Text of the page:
Skip to main content

The mechanism of the most commonly used antimalarial drugs unveiled in near-native conditions


For centuries, quinoline has been an effective compound in antimalarial drugs, although no one knew its mode of action in vivo. Today, a team led by the Weizmann Institute has discovered its mechanism in infected red blood cells in near-native conditions, by using the ESRF, Alba Synchrotron and BESSY. They publish their results in PNAS.

  • Share

Malaria remains one of the biggest killers in low-income countries. Estimates of the number of deaths each year range from 450,000 to 720,000, with the majority of deaths happening in Africa. In the last two decades, the malaria parasite has evolved into drug-resistant strains. “Recently, the increasing geographical spread of the species, as well as resistant strains has concerned the scientific community, and in order to improve antimalarial drugs we need to know how they work precisely”, explains Sergey Kapishnikov, from the University of Copenhagen, in Denmark, and the Weizmann Institute, in Israel, and leader of the study.

Plasmodium parasite, when infecting a human, invades a red blood cell, where it ingests hemoglobin to grow and multiply. Hemoglobin releases then iron-containing heme molecules, which are toxic to the parasite. However, these molecules crystallise into hemozoin, a disposal product formed from the digestion of blood by the parasite that makes the molecules inert. For the parasite to survive, the rate at which the heme molecules are liberated must be slower or the same as the rate of hemozoin crystallization. Otherwise there would be an accumulation of the toxic heme within the parasite.  


The same infected blood cell (with parasites in blue and green in the top right picture) in correlatively mapped by two methods: SXT at BESSY-II and X-ray fluorescence nano-probe at ESRF. Credits: S. Kapishnikov.

Quinoline-family drugs, which include quinine-based antimalarial pills, effectively damage the parasite. The scientific community has suspected that the reason for their success is the inability of the heme to crystallise. Until today, all studies of the drug action on heme crystals have been done either on model systems or on dried parasites, which yielded limited data and opened room for speculation. Kapishnikov and his team, which include scientists from Denmark, Spain, Germany, Israel and France, decided to find out the mode of action of established drugs like chloroquine (although they used the analog bromoquine) in fully hydrated, rapidly frozen, Plasmodium falciparum-infected red blood cells.


Yang Yang, an ESRF scientist that took part in the study, on beamline ID16A. Credits: S. Candé.

Rapid freezing creates instant snapshots of the living stage of the cells such that chemical distribution therein is unaltered by sample preparation. This is definitely an advantage but also a challenge because, once frozen, the cells must be maintained under cryogenic conditions at all times. In this case, the same cells had to travel across Europe. The researchers brought them in and out of synchrotron facilities, in order for their structure to be mapped in three dimensions by soft X-ray cryo-tomography at BESSY-II and ALBA, their coordinates on sample grids recorded, and, finally, brought to ESRF for mapping of bromine and iron distribution by the X-ray fluorescence nano-probe on ID16A. The synchrotron data were analysed back in Denmark where scientists determined the correlation between the different imaging modalities and they calculated and interpreted the concentrations of bromoquine at the surface of hemozoin crystals, at the membrane and within the lumen of the parasitic digestive vacuole – the site of the drug action.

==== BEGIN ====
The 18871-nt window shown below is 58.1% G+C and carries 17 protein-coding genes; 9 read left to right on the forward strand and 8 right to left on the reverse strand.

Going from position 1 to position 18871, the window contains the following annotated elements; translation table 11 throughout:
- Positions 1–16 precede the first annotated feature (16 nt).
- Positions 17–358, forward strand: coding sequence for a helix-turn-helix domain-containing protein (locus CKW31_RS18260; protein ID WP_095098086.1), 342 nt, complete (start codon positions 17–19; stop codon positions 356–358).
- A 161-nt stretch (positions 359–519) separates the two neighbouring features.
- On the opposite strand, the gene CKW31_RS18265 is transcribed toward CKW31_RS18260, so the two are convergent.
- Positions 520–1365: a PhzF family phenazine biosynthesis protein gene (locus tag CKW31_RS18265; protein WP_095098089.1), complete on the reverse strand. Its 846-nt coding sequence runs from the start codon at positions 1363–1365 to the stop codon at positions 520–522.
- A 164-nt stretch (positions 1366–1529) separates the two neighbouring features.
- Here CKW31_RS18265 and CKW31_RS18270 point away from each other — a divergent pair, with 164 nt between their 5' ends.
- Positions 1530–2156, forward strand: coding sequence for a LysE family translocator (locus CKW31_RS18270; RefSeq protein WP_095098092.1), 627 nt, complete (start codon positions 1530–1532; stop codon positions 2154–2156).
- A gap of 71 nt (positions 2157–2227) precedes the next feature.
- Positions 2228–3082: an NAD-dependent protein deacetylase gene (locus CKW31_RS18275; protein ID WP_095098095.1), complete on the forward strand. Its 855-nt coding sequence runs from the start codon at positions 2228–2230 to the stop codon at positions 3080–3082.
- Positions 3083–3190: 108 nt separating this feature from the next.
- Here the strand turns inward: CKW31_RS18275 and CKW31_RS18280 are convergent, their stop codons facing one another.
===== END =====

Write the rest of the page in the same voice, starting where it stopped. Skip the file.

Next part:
The picture Laveran is a 1880 drawing of the malaria parasites by Charles Alphonse Laveran, a French doctor and a scientist, who studied blood of a soldier who passed away from malaria. Laveran observed the soldier's blood in a crude miscroscope at a field hospital and was probably the first scientist to recognise and draw the malaria parasites.

The mapped infected red blood cells at the synchrotrons showed that that bromoquine caps hemozoin crystals, thereby inhibiting the hemozoin crystal growth and hence, sabotaging heme detoxification. Surprisingly, they also found that bromoquine accumulates in the digestive system of the parasite, which enhances the drug’s efficiency in depriving heme from docking onto the hemozoin crystal surface.

“These results show a model that can be generalized to all quinoline drugs, such as quinine, and our approach can be extended to other families of antimalarial drugs, such as artemisinins”, explains Kapishnikov. “We hope that this knowledge will let us go a step further in designing new, effective drugs against resistant malaria strains”, he concludes.


Kapishnikov, S. et al, PNAS, xxxx,

Text by Montserrat Capellas Espuny

Top image: A malaria-infected red blood cell bursting. Credits: istockphoto